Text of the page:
A local art company, celebrating its fifth anniversary, is working to teach students the power of art and how it can serve as a reflection of who they are and what they have learned throughout life.
Reflect Visual Arts (RVA) is a venture that was started by artist Abby Little. According to its website, “RVA is an arts education and commissioned artwork enterprise — encouraging growth in students and offering beautiful and masterful works for homes and workplaces across the country.”
“Oftentimes I have to look at the company in two, separate ways: the identity of teaching classes and the identity of me producing artwork,” said Little, who has been making art in some form since the age of 4 and has more than 14 years of classical art training. “I love teaching classes, but I still just have a love for sitting down and creating, myself.”
One aspect of Little’s work at RVA is her outreach to local students. When she started the company in 2010, Little accepted a vacant art teacher position at Hope Christian School. As the years have progressed, her number of classes at Hope Christian increased and she has expanded her teaching to other schools.
She now has a studio space in Adamsville and teaches 10 classes at Hope Christian, two at Knollwood Christian School in Sylacauga, and two at Cornerstone Cooperative. She also has offered art instruction to Girl Scouts troops, churches and classical groups. She has even introduced online lessons, where she works with students via Skype, Google Hangouts or Apple FaceTime.
Aside from group and online sessions, Little does private training for 12 to 15 students at various locations around town. “My studio is my creative home,” she said. “But I couldn’t just sit in this room and draw inspiration from it. I have a great relationship with Seeds Coffee. I give a lot of private lessons there. And I love sitting in that coffee shop, meeting new people and talking with the staff.”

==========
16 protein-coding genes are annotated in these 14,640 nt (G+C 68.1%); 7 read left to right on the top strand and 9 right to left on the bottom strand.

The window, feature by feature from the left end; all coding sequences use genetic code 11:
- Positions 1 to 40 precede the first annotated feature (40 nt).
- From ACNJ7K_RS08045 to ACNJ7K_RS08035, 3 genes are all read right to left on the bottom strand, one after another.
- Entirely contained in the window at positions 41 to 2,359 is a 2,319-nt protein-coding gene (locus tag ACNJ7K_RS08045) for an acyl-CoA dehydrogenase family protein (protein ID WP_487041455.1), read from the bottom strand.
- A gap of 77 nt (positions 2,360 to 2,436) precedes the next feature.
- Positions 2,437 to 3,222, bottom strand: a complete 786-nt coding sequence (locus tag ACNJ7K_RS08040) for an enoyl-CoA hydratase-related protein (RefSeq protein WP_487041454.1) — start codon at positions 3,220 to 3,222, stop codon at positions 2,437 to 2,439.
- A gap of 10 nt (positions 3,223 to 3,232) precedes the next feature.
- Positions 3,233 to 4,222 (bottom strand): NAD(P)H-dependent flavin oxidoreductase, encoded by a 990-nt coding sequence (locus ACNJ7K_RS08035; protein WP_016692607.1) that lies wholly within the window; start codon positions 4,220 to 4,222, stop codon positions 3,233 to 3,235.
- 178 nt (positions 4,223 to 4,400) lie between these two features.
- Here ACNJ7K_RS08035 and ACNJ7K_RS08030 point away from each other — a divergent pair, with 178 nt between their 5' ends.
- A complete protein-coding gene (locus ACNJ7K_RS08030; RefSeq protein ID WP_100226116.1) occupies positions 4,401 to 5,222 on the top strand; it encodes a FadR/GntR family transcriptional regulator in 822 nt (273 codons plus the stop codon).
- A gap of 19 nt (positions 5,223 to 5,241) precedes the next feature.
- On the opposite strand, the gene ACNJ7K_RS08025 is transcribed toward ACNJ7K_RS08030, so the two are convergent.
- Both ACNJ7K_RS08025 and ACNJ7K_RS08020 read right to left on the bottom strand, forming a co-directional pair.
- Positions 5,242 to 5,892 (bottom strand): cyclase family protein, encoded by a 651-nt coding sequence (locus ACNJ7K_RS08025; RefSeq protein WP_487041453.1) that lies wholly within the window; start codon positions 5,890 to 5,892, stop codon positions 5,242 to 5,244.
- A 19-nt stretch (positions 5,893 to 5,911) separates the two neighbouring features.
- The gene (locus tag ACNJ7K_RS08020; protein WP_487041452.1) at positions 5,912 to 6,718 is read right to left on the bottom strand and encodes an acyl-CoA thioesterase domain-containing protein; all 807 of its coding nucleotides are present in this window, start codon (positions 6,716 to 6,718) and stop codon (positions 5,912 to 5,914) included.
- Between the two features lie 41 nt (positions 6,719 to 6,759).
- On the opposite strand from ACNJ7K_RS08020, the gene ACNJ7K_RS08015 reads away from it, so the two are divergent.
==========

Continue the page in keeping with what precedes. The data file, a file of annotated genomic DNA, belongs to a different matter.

One of Little’s hopes for her students is that they will take more time with their work and not focus so much on instant gratification. “The concept of sitting and working on something that takes a long time to produce [a] good reward is just not one children have,” she said.
Another of her goals for her students is that they will continue to reflect on what they have learned. “Until I was about 17 or 18, I was a very good mimicker,” Little said. “And that’s how I teach my students. I teach them to go out and find artists and styles that you like and want to learn about, and mimic, mimic, mimic. Then follow the family tree of where [their artistic influences] get their ideas from.
“Now, you know where he got his inspiration from; now, go find where she got her inspiration from,” Little continued. “And by doing that, you will find your own style. You’re going to make a lot of bad stuff, though. It’s just going to happen.”